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Iona was born to a peasant family in khutor Tuzlukov (now Rostov Oblast). He studied at his local Agricultural Institute and from 1916 was a Bolshevik. His court experience started in May 1920 when he was appointed as the chairman-deputy of the Military Court of Semirechye Army Group during the Civil War. During the Civil War, he participated on the frontlines in the Middle Asia. In 1924, he was appointed as the member of the Military Court Collegiate of the Moscow Military District.
Nikitchenko was one of the three main drafters of the London Charter. He was also the Soviet Union's judge at the Nuremberg trials, and was President for the session at Berlin. Nikitchenko's prejudices were evident from the outset. Before the Tribunal convened, Nikitchenko explained the Soviet perspective of the trials:
"We are dealing here with the chief war criminals who have already been convicted and whose conviction has been already announced by both the Moscow and Crimea [Yalta] declarations by the heads of the [Allied] governments.... The whole idea is to secure quick and just punishment for the crime."
His statements in this respect call to mind the statements of US Supreme Court Chief Justice Harlan Fiske Stone who wrote "Chief US prosecutor Jackson is away conducting his high-grade lynching party in Nuremberg, I don't mind what he does to the Nazis, but I hate to see the pretense that he is running a court and proceeding according to common law. This is a little too sanctimonious a fraud to meet my old-fashioned ideas."
Nikitchenko dissented against the acquittals of Hjalmar Schacht, Franz von Papen and Hans Fritzsche, and argued for a death sentence for Rudolf Hess. Nikitchenko said, in the lead-up to the trials, "If... the judge is supposed to be impartial, it would only lead to unnecessary delays." Hess, formerly Hitler's deputy fuhrer, the man charged by Hitler with implementing Nazi Germany's Nuremberg Laws, the man who signed the decree establishing the notorious German occupation government of Poland, and since May 1941 in a British prison, was sentenced to life in prison by the tribunal. In this respect, he was by far the most senior surviving Nazi official to escape a death sentence. Nikitchenko also found the majority judgments incorrect with regard to the Reich Cabinet, the German General Staff and the Oberkommando der Wehrmacht. Having never before written a dissenting opinion—these being unheard of in Soviet jurisprudence—and being unsure of the form of such an opinion, Nikitchenko was assisted in writing his dissents by his fellow judge Norman Birkett.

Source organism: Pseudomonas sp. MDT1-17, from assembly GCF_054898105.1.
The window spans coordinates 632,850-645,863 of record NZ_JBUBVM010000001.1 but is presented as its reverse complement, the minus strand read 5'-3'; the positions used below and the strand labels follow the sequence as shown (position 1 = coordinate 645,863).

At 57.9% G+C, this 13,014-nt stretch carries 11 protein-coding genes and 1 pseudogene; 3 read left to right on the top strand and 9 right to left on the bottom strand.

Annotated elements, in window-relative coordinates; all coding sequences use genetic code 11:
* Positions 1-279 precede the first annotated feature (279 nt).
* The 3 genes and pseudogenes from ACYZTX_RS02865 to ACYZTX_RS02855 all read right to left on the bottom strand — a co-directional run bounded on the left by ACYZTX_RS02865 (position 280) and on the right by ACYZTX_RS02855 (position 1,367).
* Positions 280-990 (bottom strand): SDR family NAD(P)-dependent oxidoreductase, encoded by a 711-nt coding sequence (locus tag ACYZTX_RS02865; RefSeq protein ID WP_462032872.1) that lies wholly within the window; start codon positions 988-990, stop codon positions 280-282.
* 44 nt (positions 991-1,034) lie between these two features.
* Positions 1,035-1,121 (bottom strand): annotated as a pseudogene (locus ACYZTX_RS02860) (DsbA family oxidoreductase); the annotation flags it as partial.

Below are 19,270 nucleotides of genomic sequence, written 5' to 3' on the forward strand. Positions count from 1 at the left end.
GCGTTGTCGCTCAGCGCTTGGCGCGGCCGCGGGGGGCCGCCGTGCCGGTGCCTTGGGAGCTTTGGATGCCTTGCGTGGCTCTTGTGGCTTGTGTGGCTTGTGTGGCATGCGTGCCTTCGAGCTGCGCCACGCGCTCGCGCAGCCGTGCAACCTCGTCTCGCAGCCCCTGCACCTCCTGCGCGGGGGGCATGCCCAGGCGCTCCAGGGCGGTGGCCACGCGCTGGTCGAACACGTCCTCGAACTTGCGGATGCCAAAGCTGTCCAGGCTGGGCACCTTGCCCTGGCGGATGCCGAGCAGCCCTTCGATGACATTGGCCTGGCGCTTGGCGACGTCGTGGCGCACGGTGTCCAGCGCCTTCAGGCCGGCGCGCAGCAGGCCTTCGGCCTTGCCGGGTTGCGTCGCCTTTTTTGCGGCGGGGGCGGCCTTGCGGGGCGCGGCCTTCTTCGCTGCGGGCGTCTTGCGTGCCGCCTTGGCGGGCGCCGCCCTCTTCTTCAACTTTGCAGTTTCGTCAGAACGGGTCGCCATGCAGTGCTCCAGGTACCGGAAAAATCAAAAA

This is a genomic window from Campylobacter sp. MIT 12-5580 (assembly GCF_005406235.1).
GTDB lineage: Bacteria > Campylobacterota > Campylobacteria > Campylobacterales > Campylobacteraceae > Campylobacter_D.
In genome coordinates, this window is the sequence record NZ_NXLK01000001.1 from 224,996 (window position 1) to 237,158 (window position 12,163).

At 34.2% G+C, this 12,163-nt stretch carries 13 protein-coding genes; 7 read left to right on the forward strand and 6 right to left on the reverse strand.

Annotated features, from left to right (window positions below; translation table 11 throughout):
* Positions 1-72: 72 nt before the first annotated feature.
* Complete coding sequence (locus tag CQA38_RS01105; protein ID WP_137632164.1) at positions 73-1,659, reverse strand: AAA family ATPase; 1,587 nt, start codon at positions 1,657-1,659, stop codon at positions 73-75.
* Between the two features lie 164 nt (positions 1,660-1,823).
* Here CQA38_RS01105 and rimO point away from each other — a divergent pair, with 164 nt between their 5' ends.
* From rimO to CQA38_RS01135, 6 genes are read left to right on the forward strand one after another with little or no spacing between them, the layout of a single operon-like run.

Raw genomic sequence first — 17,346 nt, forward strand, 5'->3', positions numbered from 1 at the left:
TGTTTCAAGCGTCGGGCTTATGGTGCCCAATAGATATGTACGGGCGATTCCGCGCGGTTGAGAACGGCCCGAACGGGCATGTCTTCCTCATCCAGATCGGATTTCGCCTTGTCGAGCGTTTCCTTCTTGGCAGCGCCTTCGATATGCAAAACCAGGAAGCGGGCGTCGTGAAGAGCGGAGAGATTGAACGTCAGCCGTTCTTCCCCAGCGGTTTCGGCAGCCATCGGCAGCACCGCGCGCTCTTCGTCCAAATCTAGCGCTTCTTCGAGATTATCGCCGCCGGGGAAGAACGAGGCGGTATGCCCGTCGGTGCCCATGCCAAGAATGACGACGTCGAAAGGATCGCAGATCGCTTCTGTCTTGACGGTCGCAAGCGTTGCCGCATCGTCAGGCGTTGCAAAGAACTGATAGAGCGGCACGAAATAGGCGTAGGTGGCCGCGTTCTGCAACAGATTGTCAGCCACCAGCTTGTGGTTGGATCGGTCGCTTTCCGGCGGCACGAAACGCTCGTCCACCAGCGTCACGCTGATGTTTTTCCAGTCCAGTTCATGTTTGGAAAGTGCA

Nikitchenko feared a compromise on too lenient a level. At the point of final deliberation he reexamined Hess' case and voted for a life sentence so that the opportunity for Hess to get away with a lesser degree of punishment did not occur.
- Encyclopedia Krugosvet[permanent dead link] (in Russian)
- Реабилитирован посмертно Belosenko.ru (in Russian)
- on June 29, 1945 Archived December 10, 2004, at the Wayback Machine (8. Report of Robert Jackson, United States Representative to the International Conference on Military Trials, London, 1945 (Washington, DC: US State Dept., 1949), pp. 104-106, 303.; Whitney R. Harris, Tyranny on Trial: The Evidence at Nuremberg (Dallas: S.M.U. Press, 1954), pp. 16-17.)
- Alpheus T. Mason, Harlan Fiske Stone: Pillar of the Law, New York, Viking, 1956, p. 716. Quoted by Louise Arbour, "The Rule of Law and the Reach of Accountability", in Cheryl Saunders and Katherine Le Roy (ed.), The Rule of Law, Federation Press, 2003, p. 104 and p. 125, note 2.
|Judges of the International Military Tribunal at Nuremberg|
|Geoffrey Lawrence (president)||Norman Birkett (alternate)|
|Francis Biddle (judge)||John Parker (alternate)|
|Henri de Vabres (judge)||Robert Falco (alternate)|
|Iona Nikitchenko (judge)||Alexander Volchkov (alternate)|